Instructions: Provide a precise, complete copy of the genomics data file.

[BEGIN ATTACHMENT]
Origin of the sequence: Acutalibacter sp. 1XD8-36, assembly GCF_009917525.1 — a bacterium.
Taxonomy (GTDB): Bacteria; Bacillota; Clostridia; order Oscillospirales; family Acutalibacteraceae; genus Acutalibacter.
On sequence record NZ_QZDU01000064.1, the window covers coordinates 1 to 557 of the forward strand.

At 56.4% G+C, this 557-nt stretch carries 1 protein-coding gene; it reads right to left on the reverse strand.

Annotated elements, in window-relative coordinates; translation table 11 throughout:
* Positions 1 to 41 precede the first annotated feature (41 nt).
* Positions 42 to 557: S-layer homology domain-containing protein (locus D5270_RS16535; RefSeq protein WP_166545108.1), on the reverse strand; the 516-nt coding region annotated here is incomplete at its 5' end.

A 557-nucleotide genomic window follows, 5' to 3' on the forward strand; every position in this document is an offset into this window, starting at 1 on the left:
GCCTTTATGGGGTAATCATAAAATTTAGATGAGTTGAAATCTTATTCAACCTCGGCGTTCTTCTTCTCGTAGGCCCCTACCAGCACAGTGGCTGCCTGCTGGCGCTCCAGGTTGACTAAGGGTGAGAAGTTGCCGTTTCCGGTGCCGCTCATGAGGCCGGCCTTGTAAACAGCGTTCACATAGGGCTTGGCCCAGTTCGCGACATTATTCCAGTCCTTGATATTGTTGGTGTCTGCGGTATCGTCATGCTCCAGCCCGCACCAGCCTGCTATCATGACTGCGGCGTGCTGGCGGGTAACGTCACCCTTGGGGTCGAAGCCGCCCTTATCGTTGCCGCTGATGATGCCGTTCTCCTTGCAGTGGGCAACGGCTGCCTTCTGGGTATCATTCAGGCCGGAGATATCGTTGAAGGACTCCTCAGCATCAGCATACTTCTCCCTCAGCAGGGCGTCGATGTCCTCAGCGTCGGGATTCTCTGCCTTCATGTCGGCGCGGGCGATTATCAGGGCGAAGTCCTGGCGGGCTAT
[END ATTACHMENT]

Origin of the sequence: Acutalibacter sp. 1XD8-36, assembly GCF_009917525.1 — a bacterium.
Taxonomy (GTDB): Bacteria; Bacillota; Clostridia; order Oscillospirales; family Acutalibacteraceae; genus Acutalibacter.
On sequence record NZ_QZDU01000064.1, the window covers coordinates 1 to 557 of the forward strand.

At 56.4% G+C, this 557-nt stretch carries 1 protein-coding gene; it reads right to left on the reverse strand.

Annotated elements, in window-relative coordinates; translation table 11 throughout:
* Positions 1 to 41 precede the first annotated feature (41 nt).
* Positions 42 to 557: S-layer homology domain-containing protein (locus D5270_RS16535; RefSeq protein WP_166545108.1), on the reverse strand; the 516-nt coding region annotated here is incomplete at its 5' end.

A 557-nucleotide genomic window follows, 5' to 3' on the forward strand; every position in this document is an offset into this window, starting at 1 on the left:
GCCTTTATGGGGTAATCATAAAATTTAGATGAGTTGAAATCTTATTCAACCTCGGCGTTCTTCTTCTCGTAGGCCCCTACCAGCACAGTGGCTGCCTGCTGGCGCTCCAGGTTGACTAAGGGTGAGAAGTTGCCGTTTCCGGTGCCGCTCATGAGGCCGGCCTTGTAAACAGCGTTCACATAGGGCTTGGCCCAGTTCGCGACATTATTCCAGTCCTTGATATTGTTGGTGTCTGCGGTATCGTCATGCTCCAGCCCGCACCAGCCTGCTATCATGACTGCGGCGTGCTGGCGGGTAACGTCACCCTTGGGGTCGAAGCCGCCCTTATCGTTGCCGCTGATGATGCCGTTCTCCTTGCAGTGGGCAACGGCTGCCTTCTGGGTATCATTCAGGCCGGAGATATCGTTGAAGGACTCCTCAGCATCAGCATACTTCTCCCTCAGCAGGGCGTCGATGTCCTCAGCGTCGGGATTCTCTGCCTTCATGTCGGCGCGGGCGATTATCAGGGCGAAGTCCTGGCGGGCTAT